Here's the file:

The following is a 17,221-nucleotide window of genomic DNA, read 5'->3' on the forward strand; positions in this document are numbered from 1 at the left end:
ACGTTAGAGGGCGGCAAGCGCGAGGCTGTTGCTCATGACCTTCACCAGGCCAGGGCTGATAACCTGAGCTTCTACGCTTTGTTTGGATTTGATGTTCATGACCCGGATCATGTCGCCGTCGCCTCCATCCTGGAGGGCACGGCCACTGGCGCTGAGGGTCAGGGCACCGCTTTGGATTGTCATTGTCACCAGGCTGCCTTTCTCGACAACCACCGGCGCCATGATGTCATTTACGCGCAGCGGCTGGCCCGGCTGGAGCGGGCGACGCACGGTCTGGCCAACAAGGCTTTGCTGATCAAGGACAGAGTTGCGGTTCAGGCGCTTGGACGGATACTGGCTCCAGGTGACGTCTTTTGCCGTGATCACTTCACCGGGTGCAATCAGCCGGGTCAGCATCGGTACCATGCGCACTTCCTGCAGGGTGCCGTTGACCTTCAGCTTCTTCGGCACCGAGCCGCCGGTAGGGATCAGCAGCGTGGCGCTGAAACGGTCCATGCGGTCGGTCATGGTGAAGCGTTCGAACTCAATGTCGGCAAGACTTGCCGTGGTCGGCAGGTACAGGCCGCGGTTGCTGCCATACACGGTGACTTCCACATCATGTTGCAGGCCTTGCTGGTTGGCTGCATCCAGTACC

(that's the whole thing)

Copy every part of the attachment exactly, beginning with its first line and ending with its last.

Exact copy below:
The following is a 17,221-nucleotide window of genomic DNA, read 5'->3' on the forward strand; positions in this document are numbered from 1 at the left end:
ACGTTAGAGGGCGGCAAGCGCGAGGCTGTTGCTCATGACCTTCACCAGGCCAGGGCTGATAACCTGAGCTTCTACGCTTTGTTTGGATTTGATGTTCATGACCCGGATCATGTCGCCGTCGCCTCCATCCTGGAGGGCACGGCCACTGGCGCTGAGGGTCAGGGCACCGCTTTGGATTGTCATTGTCACCAGGCTGCCTTTCTCGACAACCACCGGCGCCATGATGTCATTTACGCGCAGCGGCTGGCCCGGCTGGAGCGGGCGACGCACGGTCTGGCCAACAAGGCTTTGCTGATCAAGGACAGAGTTGCGGTTCAGGCGCTTGGACGGATACTGGCTCCAGGTGACGTCTTTTGCCGTGATCACTTCACCGGGTGCAATCAGCCGGGTCAGCATCGGTACCATGCGCACTTCCTGCAGGGTGCCGTTGACCTTCAGCTTCTTCGGCACCGAGCCGCCGGTAGGGATCAGCAGCGTGGCGCTGAAACGGTCCATGCGGTCGGTCATGGTGAAGCGTTCGAACTCAATGTCGGCAAGACTTGCCGTGGTCGGCAGGTACAGGCCGCGGTTGCTGCCATACACGGTGACTTCCACATCATGTTGCAGGCCTTGCTGGTTGGCTGCATCCAGTACC